Beyond Mendoza: Argentina’s Other Wine Region & the Natural Beauty of the Northwest
Malbec has become synonymous with Argentina. The region of Mendoza is famous for producing this full-bodied varietal, an excellent accompaniment to a big cut of Argentine steak. Yet talk to wine connoisseurs who are well-versed in Malbec, and they’ll likely tell you that some of the best and most under-appreciated Argentine wine is coming from the north of the country, produced in the Calchaquí Valley in the northern province of Salta. This is Argentina’s second largest wine region and one of the highest places in the world that is currently producing wine. The town of Cafayate, which is the hub of the northern wine industry, is located at about 5,600 feet above sea level. The high altitude is what defines the terroir of the region, with cold nights but long days of sunshine, and a dry soil which stresses the vines and causes them to produce less fruit, yielding a higher concentration of flavor in each grape. Torrontes, a crisp and floral white grape, is also particularly well-suited to this region and is the other varietal that has put Cafayate on the wine world’s radar.
Perhaps my favorite Malbec in the entire country of Argentina is produced at the Bodega Colomé, which is located about 40 minutes from the small town of Molinos and about 2 hours from the town of Cafayate. Colomé is now owned and operated by Donald Hess, a successful Napa Valley vintner, but it was originally founded in 1831. This vineyard grows grapes at elevations between 6,000–10,000 feet and features vines that are over 160 years old. I was fortunate to visit Colomé on a recent trip. After driving down a bumpy but scenic dirt road, my travel mates and I were greeted by the vines in spectacular fall colors surrounded by miles of blue mountains. After a delightful lunch accompanied by – you guessed it – their Reserva Malbec – we were also treated to a tour of the James Turrell Museum. Donald Hess is a great collector of art and collaborated with the contemporary American artist James Turrell to create a museum exclusively dedicated to his work. It was fascinating to walk through Turrell’s large-scale works that are largely concerned with light and space; an avant garde experience miles away from a town or even a paved road!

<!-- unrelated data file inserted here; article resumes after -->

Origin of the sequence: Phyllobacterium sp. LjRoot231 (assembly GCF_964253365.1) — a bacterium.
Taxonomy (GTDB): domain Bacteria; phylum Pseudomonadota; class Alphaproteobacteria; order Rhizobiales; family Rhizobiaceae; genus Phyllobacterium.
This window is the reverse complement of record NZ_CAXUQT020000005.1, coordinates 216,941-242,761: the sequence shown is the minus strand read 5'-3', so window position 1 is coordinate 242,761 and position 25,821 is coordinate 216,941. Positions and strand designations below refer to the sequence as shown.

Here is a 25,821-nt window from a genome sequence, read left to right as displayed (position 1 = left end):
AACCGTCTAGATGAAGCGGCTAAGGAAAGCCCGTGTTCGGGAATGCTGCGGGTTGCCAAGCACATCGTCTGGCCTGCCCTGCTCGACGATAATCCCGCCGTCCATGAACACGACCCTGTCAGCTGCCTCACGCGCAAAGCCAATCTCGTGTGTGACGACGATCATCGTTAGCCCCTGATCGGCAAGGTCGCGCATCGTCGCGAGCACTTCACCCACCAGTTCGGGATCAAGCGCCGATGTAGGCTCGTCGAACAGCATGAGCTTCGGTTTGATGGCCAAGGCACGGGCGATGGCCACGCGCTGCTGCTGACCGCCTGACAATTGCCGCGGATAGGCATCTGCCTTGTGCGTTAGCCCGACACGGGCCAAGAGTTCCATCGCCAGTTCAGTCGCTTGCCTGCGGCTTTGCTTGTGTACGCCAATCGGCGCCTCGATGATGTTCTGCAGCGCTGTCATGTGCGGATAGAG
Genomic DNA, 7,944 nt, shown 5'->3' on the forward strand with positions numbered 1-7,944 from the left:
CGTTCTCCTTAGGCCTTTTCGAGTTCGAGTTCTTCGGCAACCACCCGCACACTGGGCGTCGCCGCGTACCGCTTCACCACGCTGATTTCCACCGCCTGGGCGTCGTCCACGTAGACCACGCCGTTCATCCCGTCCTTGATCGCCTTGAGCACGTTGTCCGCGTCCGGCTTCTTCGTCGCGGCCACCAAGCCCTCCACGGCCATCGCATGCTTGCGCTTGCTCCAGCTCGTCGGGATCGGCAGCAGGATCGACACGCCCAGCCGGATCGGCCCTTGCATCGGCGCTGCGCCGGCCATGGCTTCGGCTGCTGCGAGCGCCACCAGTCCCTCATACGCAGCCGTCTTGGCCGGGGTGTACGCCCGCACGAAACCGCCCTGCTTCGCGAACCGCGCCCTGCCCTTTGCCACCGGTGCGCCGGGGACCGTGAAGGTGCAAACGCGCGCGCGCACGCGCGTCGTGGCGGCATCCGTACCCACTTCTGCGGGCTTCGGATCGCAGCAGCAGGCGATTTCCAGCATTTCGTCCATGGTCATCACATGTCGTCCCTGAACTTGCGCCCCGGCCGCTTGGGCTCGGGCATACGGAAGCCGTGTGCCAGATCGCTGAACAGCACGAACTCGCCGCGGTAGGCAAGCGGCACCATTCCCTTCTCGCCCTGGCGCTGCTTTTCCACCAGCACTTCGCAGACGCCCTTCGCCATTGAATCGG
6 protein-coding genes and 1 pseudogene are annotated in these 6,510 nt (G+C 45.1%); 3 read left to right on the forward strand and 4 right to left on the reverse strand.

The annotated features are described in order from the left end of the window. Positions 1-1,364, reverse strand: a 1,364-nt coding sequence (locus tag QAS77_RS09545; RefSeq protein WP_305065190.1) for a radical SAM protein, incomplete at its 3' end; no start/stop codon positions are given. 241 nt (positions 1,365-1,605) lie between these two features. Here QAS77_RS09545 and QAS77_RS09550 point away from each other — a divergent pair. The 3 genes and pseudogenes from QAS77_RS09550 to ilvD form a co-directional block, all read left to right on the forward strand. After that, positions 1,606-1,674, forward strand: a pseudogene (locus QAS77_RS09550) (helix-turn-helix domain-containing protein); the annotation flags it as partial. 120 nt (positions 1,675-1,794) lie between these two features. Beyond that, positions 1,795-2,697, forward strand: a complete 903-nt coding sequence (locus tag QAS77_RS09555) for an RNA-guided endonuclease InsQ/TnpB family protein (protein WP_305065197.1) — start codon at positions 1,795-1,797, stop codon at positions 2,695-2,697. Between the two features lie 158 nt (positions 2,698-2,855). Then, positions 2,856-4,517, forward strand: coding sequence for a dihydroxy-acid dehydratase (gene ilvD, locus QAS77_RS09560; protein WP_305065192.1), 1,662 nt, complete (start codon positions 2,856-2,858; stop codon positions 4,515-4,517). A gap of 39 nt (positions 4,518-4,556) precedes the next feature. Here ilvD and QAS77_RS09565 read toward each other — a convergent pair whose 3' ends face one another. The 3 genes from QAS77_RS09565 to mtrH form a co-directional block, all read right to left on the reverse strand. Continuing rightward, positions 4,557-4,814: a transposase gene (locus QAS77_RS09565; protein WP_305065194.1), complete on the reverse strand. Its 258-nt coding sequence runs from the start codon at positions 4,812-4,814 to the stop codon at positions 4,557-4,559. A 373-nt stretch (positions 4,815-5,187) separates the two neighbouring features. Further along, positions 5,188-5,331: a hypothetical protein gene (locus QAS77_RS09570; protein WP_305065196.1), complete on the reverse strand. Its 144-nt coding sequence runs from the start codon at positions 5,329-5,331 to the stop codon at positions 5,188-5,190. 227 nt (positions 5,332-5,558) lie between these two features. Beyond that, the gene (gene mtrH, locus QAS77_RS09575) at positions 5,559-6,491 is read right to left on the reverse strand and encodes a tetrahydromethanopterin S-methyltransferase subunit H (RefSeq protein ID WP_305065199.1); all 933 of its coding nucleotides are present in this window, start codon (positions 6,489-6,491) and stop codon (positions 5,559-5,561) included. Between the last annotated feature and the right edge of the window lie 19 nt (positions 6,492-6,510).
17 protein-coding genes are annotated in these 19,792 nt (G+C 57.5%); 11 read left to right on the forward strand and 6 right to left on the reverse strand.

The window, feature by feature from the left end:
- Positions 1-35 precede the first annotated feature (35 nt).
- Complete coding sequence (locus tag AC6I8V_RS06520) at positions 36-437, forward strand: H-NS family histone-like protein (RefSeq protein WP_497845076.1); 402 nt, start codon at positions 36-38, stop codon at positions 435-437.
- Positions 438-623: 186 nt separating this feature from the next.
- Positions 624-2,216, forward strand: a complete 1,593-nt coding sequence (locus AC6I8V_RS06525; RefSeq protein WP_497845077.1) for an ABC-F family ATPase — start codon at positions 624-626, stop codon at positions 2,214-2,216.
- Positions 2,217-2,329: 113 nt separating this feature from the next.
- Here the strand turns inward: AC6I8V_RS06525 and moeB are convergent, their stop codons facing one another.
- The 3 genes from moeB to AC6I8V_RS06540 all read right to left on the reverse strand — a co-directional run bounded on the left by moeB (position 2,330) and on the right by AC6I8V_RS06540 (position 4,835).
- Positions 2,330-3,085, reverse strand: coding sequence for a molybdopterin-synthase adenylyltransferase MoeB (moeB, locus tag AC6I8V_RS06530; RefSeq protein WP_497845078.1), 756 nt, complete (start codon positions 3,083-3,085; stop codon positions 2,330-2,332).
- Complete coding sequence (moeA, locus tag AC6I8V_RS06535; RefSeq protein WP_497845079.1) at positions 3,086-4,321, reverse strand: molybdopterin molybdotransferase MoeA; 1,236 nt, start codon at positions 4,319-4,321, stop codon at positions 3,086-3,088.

The Colomé winery is a cultural and gourmet highlight of the region, but the stunning natural beauty is perhaps the real draw. On the route described in our Northwest Argentina itinerary, you pass through the Quebrada de las Flechas (Gorge of Arrows) and the Quebrada de las Conchas (Gorge of Shells), two stunning valleys that were carved out over millennia by water and now contain bizarre rock formations with layers of texture and color more akin to the scenery of Sedona or Zion National Park than anything I had seen in South America before.
This region borders the countries of Bolivia and Paraguay and has a distinct indigenous culture that feels like another world compared with the cosmopolitan and European flavor of Buenos Aires; this difference is found perhaps most notably in the food, which in the north is often spicy and features ingredients more common in Bolivian and Peruvian food, such as the ají chili. Everywhere you go in the north, there is a local variety of delicious empanadas served with spicy ají salsa.
Although Mendoza enjoys name recognition as the center of Argentina’s wine industry, if you’re looking for cultural diversity, stunning and unusual natural landscapes, and truly world-class wines, then ask us about designing a custom trip for you that will include the northwest of Argentina!